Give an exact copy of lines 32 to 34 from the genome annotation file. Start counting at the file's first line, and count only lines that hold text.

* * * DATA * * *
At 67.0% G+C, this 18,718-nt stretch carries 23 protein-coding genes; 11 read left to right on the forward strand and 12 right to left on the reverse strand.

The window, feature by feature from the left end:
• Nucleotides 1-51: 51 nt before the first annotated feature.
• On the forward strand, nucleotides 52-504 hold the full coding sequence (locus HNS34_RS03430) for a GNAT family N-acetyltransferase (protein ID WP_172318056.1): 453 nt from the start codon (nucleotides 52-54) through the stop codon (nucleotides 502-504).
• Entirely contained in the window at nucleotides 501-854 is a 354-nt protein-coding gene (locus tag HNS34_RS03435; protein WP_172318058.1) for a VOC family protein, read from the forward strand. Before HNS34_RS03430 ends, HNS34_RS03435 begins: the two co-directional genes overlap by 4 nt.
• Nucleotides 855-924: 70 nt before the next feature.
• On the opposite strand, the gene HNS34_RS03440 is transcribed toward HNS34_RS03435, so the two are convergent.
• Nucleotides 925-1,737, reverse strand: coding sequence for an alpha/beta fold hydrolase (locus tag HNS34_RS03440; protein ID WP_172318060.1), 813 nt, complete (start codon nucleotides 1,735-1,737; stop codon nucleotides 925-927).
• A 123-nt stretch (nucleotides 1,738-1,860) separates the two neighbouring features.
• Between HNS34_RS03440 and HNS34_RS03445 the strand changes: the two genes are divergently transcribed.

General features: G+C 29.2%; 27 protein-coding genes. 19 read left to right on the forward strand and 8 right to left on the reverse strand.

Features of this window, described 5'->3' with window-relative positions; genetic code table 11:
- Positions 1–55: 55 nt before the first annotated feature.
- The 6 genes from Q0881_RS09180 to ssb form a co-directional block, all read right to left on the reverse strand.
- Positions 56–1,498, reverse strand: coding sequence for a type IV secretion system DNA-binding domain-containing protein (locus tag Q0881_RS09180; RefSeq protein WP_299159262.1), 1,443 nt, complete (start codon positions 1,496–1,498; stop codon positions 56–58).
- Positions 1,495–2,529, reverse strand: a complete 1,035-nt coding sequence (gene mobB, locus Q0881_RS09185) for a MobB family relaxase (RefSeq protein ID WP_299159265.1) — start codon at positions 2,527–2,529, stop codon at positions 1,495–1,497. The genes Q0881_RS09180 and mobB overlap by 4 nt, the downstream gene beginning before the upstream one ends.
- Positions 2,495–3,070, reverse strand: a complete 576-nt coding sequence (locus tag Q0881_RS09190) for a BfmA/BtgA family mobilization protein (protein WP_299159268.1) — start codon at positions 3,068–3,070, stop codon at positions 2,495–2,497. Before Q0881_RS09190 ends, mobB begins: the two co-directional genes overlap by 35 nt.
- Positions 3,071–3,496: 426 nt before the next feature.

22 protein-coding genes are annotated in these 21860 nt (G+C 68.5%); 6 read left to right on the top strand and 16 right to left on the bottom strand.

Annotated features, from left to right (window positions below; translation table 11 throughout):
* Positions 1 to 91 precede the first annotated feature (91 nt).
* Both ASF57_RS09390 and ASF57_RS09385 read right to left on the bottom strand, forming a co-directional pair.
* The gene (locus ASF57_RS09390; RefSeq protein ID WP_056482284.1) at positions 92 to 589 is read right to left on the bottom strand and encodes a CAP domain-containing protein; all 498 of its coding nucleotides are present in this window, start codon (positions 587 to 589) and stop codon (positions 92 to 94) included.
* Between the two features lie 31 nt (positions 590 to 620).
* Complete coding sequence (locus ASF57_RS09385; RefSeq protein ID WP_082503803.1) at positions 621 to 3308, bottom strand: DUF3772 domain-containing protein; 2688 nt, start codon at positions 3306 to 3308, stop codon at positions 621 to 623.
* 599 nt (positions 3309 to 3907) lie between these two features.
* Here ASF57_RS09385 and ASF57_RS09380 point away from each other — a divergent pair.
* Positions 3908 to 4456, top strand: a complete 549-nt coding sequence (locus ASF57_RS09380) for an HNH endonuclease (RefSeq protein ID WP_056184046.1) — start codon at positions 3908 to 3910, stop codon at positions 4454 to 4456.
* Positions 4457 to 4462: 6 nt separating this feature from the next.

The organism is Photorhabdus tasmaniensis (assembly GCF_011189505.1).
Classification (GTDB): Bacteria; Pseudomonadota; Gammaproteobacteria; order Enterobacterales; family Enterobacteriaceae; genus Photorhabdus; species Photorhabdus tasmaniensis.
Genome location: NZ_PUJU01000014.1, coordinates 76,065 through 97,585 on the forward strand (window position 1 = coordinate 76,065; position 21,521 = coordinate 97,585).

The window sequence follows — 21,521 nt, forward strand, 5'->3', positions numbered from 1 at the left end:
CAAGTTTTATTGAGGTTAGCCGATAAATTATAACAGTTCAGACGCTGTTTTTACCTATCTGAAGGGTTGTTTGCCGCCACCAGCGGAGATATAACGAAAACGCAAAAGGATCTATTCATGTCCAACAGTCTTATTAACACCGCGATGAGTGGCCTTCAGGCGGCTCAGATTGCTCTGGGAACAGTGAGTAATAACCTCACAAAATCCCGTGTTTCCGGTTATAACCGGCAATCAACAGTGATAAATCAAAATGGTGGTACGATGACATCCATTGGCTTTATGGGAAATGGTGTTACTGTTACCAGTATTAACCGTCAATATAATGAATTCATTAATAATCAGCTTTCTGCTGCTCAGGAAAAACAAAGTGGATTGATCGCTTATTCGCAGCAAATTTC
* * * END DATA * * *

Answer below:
Genome location: NZ_PUJU01000014.1, coordinates 76,065 through 97,585 on the forward strand (window position 1 = coordinate 76,065; position 21,521 = coordinate 97,585).

The window sequence follows — 21,521 nt, forward strand, 5'->3', positions numbered from 1 at the left end:
CAAGTTTTATTGAGGTTAGCCGATAAATTATAACAGTTCAGACGCTGTTTTTACCTATCTGAAGGGTTGTTTGCCGCCACCAGCGGAGATATAACGAAAACGCAAAAGGATCTATTCATGTCCAACAGTCTTATTAACACCGCGATGAGTGGCCTTCAGGCGGCTCAGATTGCTCTGGGAACAGTGAGTAATAACCTCACAAAATCCCGTGTTTCCGGTTATAACCGGCAATCAACAGTGATAAATCAAAATGGTGGTACGATGACATCCATTGGCTTTATGGGAAATGGTGTTACTGTTACCAGTATTAACCGTCAATATAATGAATTCATTAATAATCAGCTTTCTGCTGCTCAGGAAAAACAAAGTGGATTGATCGCTTATTCGCAGCAAATTTC